ORRINGTON, Maine — The new rock ramp fishway dam that replaced the deteriorated Meadow Dam still maintains water levels in Sedgeunkedunk Meadow and Fields Pond but looks like natural rapids created by a pile of brook rocks.

The fishway dam will allow fish — including alewives and endangered Atlantic salmon — to travel up Sedgeunkedunk Stream after years of being blocked, and its bubbling pools are designed to create an attractive spawning and rearing habitat.

“Eight boulder weirs are what actually create the fishway,” Richard Whitmore, superintendent for Gary Pomeroy Logging Inc. of Hermon, which constructed the dam, said Friday. “They create the pools for the fish. They’re a series of boulders locked together, with one rock placed on top of another.”

The large boulders are 3 or 4 feet in diameter, placed about 20 feet apart.

“Ninety percent are hidden because of the streambed fill that was placed back around them,” Whitmore said. “They create eight individual pools, the first one where the old dam used to be.”

The town acquired the failing Meadow Dam, also known as the Fields Pond Dam, through tax liens when former operators Eastern Fine Paper Co. closed in 2004.

After initial cost estimates of $189,000 to repair the failing dam, town leaders began working with state and federal organizations and agencies on alternatives for fixing or replacing the dam, which is behind Bob’s Kozy Korner store on Cozy Corner.

After numerous studies and asking residents for approval to move forward, town leaders decided on a rock ramp fishway, which would cost around the same amount as fixing the old dam, while maintaining water levels, increasing fish use of the waterway, and protecting wildlife habitat and property values.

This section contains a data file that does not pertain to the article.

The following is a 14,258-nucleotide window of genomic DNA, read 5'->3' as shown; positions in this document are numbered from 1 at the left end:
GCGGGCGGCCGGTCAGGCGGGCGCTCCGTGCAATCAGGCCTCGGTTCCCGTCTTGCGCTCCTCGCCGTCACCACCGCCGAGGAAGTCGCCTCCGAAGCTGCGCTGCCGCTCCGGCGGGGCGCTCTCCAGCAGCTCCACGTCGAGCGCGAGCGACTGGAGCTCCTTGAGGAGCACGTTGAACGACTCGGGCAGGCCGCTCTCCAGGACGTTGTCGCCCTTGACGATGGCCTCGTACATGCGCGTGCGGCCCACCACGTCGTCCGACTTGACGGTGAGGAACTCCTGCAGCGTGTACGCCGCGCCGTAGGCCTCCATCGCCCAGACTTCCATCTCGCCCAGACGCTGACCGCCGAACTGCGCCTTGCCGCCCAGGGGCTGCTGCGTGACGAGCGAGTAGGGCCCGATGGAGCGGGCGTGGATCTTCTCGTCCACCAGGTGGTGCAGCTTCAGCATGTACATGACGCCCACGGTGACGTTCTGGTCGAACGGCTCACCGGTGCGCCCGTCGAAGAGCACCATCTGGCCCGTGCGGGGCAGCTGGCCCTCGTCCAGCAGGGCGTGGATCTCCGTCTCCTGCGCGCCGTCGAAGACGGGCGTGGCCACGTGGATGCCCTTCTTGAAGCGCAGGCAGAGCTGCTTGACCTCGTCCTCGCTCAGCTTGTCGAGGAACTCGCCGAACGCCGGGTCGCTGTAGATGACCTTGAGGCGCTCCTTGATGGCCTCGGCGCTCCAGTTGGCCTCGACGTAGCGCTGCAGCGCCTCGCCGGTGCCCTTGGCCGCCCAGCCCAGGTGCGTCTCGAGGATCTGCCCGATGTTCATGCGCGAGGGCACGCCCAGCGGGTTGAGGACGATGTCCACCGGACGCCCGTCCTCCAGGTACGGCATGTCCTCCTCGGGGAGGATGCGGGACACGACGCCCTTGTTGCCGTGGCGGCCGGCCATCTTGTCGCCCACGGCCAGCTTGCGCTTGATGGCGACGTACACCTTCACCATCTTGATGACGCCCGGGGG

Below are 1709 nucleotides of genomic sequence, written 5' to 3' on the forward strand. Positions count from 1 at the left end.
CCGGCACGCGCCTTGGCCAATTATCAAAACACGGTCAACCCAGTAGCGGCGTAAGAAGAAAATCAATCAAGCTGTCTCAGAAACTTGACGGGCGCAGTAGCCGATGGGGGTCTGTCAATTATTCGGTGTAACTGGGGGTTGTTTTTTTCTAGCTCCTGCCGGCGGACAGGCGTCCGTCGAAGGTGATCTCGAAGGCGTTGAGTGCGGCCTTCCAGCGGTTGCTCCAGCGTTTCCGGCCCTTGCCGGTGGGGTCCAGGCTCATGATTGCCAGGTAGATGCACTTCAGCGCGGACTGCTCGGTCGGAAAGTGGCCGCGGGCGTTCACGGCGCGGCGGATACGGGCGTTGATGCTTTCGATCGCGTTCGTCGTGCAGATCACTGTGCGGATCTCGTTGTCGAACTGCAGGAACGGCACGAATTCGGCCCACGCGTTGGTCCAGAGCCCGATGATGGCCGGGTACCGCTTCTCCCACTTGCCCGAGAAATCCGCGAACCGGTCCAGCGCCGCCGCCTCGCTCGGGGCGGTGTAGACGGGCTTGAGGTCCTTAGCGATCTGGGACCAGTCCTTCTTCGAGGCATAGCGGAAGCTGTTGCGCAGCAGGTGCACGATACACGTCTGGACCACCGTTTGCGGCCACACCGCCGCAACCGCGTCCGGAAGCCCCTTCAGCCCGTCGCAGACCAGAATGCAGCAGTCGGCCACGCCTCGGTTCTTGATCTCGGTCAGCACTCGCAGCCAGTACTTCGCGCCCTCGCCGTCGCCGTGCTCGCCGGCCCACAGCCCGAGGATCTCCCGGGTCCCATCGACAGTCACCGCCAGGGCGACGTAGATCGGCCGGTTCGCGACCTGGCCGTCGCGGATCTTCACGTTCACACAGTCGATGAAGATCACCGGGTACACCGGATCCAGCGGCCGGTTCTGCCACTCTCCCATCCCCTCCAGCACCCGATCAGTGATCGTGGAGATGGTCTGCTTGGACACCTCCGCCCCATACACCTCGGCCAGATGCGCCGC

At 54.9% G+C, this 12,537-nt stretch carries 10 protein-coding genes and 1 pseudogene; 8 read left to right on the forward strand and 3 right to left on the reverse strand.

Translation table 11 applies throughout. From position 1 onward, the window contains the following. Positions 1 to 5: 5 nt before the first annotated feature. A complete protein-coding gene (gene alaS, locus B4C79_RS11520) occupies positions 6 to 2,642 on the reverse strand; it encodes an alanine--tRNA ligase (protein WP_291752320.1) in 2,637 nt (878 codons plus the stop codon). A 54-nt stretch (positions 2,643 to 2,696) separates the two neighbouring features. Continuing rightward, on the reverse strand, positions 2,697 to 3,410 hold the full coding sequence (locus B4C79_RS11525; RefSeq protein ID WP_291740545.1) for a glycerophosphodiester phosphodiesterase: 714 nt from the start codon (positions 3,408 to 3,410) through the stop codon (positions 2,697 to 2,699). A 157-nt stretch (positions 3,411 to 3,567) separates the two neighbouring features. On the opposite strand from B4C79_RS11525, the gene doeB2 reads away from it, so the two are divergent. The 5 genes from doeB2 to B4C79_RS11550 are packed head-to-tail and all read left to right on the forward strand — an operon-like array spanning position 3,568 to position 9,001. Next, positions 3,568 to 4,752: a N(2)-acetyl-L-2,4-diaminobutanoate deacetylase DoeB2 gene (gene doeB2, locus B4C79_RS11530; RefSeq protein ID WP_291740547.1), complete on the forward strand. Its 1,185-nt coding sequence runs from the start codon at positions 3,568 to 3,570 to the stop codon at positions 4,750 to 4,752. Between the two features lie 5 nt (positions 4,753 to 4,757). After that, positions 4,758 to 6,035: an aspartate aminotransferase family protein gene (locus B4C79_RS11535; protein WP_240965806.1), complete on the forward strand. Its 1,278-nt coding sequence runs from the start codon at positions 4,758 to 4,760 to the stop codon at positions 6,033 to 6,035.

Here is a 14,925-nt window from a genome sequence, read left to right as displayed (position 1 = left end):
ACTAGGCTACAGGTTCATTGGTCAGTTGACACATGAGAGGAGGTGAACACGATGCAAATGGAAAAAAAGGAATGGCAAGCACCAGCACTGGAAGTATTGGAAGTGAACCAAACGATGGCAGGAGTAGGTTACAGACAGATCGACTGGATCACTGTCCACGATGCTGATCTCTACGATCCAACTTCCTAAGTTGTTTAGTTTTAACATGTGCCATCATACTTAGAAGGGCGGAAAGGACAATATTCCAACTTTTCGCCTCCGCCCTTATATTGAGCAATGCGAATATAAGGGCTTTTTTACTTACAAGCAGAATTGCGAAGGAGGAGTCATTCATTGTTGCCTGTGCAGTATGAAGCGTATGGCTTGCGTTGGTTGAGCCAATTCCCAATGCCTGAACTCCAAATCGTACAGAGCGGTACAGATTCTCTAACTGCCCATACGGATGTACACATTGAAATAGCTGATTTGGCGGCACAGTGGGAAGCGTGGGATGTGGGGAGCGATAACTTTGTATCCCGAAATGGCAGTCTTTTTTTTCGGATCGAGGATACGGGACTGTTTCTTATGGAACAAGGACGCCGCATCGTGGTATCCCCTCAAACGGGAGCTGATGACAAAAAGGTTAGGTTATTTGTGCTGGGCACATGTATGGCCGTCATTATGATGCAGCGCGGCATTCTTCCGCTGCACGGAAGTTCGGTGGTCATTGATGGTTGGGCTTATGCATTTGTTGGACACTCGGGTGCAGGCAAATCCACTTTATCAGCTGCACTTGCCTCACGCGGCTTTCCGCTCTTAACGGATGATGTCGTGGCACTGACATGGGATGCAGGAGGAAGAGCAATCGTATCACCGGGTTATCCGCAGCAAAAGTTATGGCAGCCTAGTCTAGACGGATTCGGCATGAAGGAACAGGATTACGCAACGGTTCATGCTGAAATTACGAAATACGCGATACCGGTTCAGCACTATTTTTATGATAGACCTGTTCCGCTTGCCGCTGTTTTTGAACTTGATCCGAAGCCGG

“The fishway has been completed,” Town Manager Carl Young said in an e-mail Friday. “Pomeroy Logging’s subcontractor finished the replanting yesterday and the area has been reopened to the public.”

Pomeroy was paid $169,300 to construct the fishway.

The town paid for the fishway, but had a number of partners who helped with financial and other support. Included on that list are: Aquatic Science Associates Inc. in Brewer; Kleinschmidt Associates of Pittsfield; Maine Department of Inland Fisheries and Wildlife officials; National Fish and Wildlife Foundation, a nonprofit U.S. Fish and Wildlife Service corporation; Maine Atlantic Salmon Conservation; the University of Maine; National Oceanographic and Atmospheric Administration; the Maine Corporate Wetlands Restoration Partnership; the Penobscot Salmon Club; Cianbro Corp. of Pittsfield for wetland mitigation; U.S. Fish and Wildlife Service; and local residents.

“This is a little piece of resorting diadromous habitats,” Jed Wright, senior biologist for the U.S. Fish and Wildlife Service Gulf of Maine Coastal Program, said Friday.

Diadromous fish are migratory fish that use both fresh and salt water, including eels, alewives and salmon.

“We’re interested in restoring the endangered fish populations throughout the Gulf of Maine,” he said. “A critical part of that is connectivity … by reducing barriers.”

Recent weather has provided a real-life test of the rock ramp fishway, Young said, and future tests are planned to ensure the dam is working.

“Recent rain has tested the new dam in town, which was completed this week, and it worked perfectly,” Young said. “Steve Shepard [of Aquatic Science Associates] is finishing the continuing inspection and maintenance plan.”

“It’s pretty tough to tell the old dam was there,” Whitmore said. “It looks pretty natural, I think.”